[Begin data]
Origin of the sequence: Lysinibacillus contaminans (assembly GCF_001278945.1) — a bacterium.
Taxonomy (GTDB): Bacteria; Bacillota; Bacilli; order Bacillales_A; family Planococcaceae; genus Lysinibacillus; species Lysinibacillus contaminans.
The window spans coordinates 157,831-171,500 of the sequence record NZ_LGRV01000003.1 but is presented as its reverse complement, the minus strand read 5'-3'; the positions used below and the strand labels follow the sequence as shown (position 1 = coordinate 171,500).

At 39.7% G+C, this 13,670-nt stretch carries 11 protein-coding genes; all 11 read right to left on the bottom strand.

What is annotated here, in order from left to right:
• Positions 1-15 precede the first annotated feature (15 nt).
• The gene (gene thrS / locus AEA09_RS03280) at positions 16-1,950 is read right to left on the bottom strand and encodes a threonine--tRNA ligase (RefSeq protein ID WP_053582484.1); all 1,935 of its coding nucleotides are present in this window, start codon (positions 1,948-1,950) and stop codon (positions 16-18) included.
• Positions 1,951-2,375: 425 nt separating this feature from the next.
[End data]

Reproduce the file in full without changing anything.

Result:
Origin of the sequence: Lysinibacillus contaminans (assembly GCF_001278945.1) — a bacterium.
Taxonomy (GTDB): Bacteria; Bacillota; Bacilli; order Bacillales_A; family Planococcaceae; genus Lysinibacillus; species Lysinibacillus contaminans.
The window spans coordinates 157,831-171,500 of the sequence record NZ_LGRV01000003.1 but is presented as its reverse complement, the minus strand read 5'-3'; the positions used below and the strand labels follow the sequence as shown (position 1 = coordinate 171,500).

At 39.7% G+C, this 13,670-nt stretch carries 11 protein-coding genes; all 11 read right to left on the bottom strand.

What is annotated here, in order from left to right:
• Positions 1-15 precede the first annotated feature (15 nt).
• The gene (gene thrS / locus AEA09_RS03280) at positions 16-1,950 is read right to left on the bottom strand and encodes a threonine--tRNA ligase (RefSeq protein ID WP_053582484.1); all 1,935 of its coding nucleotides are present in this window, start codon (positions 1,948-1,950) and stop codon (positions 16-18) included.
• Positions 1,951-2,375: 425 nt separating this feature from the next.